This perseverance in the pursuit of knowledge had actually become a passion in service of the society.Here was a man who actually Lived Life, as against a huge majority who simply exist. Totally committed to what he was doing. Another key quality was that he always was looking for solutions, for answers for critical ailments for public healtheven when he was no longer serving the government and had no direct responsibility—most recently on medicines for the Covid 19- Pandemic, where he had extensive discussions with the then Union Health Minister on ways and means for equitable and speedy production and distribution of Remdesivir- The drug that was in demand.

Dr Mishra was extremely fond of intelligent conversations and story telling-  of speaking about his travels, of discussingissues facing the country,  the role of public service- whether political or administrative and of course on Medical Sciences. He would call regularly once every 15 days or so for our ocnversations. The subject would then turn invariably to the fact that he was now 88 or 89 depending on the year and I would always say that we were going to celebrate his 90th and then his 100th birthday in a grand manner !

Even though Dr. Mishra is no longer with us, he will always remain in the hearts and minds of people. People who are in the quest of knowledge, of people who are dedicated and committed, of people in search of the truth, of people serving the society without fear and favor. He leaves an indelible mark on the state. Truly, a man of the masses.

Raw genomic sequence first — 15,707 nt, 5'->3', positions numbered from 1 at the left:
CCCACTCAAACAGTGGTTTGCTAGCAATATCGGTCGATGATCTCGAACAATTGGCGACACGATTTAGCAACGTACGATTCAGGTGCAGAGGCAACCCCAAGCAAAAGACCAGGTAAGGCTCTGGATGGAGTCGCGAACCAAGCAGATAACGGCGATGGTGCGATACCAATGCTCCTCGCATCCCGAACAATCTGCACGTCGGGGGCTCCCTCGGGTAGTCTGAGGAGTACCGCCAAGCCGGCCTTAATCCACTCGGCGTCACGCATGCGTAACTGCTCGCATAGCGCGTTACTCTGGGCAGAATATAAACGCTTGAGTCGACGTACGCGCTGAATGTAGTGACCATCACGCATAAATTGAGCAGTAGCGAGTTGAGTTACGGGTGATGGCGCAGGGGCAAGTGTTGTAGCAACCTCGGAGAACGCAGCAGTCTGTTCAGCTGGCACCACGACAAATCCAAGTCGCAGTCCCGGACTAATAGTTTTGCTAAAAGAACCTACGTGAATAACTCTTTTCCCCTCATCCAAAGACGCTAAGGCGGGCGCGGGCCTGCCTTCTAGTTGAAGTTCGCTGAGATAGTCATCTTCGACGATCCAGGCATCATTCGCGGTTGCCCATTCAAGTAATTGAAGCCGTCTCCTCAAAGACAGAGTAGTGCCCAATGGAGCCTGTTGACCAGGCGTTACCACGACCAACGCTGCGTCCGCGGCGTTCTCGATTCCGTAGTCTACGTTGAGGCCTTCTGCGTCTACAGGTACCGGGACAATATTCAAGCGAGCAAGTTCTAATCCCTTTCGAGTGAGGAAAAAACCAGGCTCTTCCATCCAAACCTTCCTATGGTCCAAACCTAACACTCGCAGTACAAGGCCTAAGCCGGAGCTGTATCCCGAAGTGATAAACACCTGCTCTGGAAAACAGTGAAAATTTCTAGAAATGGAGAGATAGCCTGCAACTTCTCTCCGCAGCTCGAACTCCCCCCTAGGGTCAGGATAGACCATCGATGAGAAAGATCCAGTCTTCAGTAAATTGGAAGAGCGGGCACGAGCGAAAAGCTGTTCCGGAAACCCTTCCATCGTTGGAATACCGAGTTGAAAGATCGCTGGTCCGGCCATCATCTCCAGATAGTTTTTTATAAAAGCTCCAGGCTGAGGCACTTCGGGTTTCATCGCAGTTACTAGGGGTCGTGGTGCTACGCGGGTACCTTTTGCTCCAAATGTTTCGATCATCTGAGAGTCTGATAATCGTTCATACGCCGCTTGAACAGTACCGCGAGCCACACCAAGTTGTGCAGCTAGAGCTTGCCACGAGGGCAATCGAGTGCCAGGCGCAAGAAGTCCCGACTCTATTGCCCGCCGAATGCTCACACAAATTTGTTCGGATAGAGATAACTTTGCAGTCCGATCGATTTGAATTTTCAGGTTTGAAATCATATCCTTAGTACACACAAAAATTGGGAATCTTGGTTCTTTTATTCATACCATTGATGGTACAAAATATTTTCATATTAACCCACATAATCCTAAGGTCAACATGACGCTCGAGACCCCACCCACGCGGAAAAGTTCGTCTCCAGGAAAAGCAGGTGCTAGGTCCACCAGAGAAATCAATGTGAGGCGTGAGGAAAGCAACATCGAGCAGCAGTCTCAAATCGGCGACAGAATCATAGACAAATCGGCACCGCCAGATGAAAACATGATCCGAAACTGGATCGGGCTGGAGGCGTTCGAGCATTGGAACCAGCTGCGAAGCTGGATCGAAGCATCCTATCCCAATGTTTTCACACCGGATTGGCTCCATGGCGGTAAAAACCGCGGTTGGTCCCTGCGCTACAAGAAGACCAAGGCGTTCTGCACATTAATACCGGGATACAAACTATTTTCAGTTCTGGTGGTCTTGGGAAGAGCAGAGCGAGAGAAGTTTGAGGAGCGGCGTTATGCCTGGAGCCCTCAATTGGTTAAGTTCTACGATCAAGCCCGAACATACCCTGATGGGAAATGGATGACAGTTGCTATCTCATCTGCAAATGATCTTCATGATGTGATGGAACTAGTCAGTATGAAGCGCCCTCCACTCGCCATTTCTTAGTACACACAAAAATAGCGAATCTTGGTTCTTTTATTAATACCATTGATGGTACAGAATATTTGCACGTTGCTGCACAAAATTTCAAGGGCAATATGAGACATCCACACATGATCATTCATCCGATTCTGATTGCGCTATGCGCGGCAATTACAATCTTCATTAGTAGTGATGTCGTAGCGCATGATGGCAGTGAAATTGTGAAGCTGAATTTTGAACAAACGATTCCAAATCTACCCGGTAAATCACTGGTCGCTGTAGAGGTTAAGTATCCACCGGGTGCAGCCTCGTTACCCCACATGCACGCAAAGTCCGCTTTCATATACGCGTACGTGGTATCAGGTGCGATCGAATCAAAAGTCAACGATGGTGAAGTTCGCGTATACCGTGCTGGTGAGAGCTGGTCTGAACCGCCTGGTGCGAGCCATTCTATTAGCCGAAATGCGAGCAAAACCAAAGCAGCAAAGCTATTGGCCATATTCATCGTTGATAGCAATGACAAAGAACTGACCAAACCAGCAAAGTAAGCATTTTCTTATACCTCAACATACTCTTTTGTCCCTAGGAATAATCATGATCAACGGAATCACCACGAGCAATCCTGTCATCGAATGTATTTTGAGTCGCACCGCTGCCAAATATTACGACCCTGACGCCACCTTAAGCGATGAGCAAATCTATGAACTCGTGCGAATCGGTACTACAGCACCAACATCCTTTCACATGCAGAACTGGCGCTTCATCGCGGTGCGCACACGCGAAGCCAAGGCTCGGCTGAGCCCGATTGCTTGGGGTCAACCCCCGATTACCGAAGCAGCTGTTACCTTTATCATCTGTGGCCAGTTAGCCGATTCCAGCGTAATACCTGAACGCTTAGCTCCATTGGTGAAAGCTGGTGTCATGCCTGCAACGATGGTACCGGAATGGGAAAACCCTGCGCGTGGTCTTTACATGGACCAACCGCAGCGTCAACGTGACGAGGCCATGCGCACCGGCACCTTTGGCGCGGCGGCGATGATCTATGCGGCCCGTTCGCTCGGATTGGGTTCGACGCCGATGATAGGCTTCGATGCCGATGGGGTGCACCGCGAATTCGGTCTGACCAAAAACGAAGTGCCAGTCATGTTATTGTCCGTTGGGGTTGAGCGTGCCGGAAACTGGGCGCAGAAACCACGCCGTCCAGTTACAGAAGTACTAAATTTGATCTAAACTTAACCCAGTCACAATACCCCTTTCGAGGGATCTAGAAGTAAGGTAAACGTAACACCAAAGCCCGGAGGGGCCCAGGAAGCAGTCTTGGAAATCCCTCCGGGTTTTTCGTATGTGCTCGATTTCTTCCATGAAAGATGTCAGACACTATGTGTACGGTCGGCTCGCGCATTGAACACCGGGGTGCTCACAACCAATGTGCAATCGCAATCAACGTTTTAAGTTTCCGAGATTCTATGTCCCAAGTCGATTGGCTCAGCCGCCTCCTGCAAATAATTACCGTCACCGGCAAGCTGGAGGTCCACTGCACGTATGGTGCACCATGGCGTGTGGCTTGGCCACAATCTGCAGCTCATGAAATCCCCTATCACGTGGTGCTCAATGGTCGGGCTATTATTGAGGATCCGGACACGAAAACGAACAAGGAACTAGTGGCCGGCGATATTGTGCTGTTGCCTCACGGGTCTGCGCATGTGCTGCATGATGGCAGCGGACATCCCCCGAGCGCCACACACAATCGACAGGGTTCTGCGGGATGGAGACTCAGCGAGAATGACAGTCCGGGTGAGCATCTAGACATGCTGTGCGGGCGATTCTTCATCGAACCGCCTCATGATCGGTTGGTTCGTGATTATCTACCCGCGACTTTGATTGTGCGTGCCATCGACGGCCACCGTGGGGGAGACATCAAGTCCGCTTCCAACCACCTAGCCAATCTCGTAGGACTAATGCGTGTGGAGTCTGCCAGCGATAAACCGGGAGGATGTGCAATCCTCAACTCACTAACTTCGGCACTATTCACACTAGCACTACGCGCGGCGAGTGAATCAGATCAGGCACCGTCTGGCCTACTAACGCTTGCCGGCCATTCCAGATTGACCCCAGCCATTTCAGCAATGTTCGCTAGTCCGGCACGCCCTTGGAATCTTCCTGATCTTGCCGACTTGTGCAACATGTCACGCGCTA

I would often mention to him how he was an inspiration to me, especially in matters of health and in the way he was so active at this age- in the way he moved around- in the way he never sat for more than 30 minutes in one place -in the way that he always kept his quest for knowledge burning- in the way he was always so aware of the latest developments related to his field and beyond. Here was a Hero in Real Life- in a nation that mostly looks up to screen ones!

 Another aspect of his personality was the Aura that surrounded him. His name itself suggested someone of very high stature and standing. Not because he wielded great power or anexalted position but because of the outstanding qualities that he possessed and his complete dedication to improve the quality and health of people. Moreover, another outstanding and exceptional quality that made him stand out, was the complete absence of any commercial angle, even in thought let alone in actions and this in a day when the thoughts and actions of most people around us- regardless of profession- are composed of commercial leanings.

Those close to him would also remember him also as a vast repository of knowledge. Someone who could converse on a variety of subjects -international, national, regional, local – on wide ranging issues and aspects- all with authority and command. He had traveled far and wide and every time he would return from a journey he would observe that he had grown as a person and that would remind me of the famous anonymous quote “our lives are like books and those people who do not travel have read just one page of the book of life.

I personally consider his departure from amongst us not as a loss but as an event that has propelled an outstanding human being and an exceptional public health individual to another world, where he will continue to serve the people selflessly and relentlessly with the same zeal and dynamism.

He was indeed a “Bharat Ratna”.  Farewell Doctor Sahab. Guide, Philosoper, Friend. Till we meet again.

(The author is a senior IPS officer and currently serves as Additional Director General of Police. He holds a Masters in International Affairs and Public Policy from the University of California specializing in international security & counter terrorism. )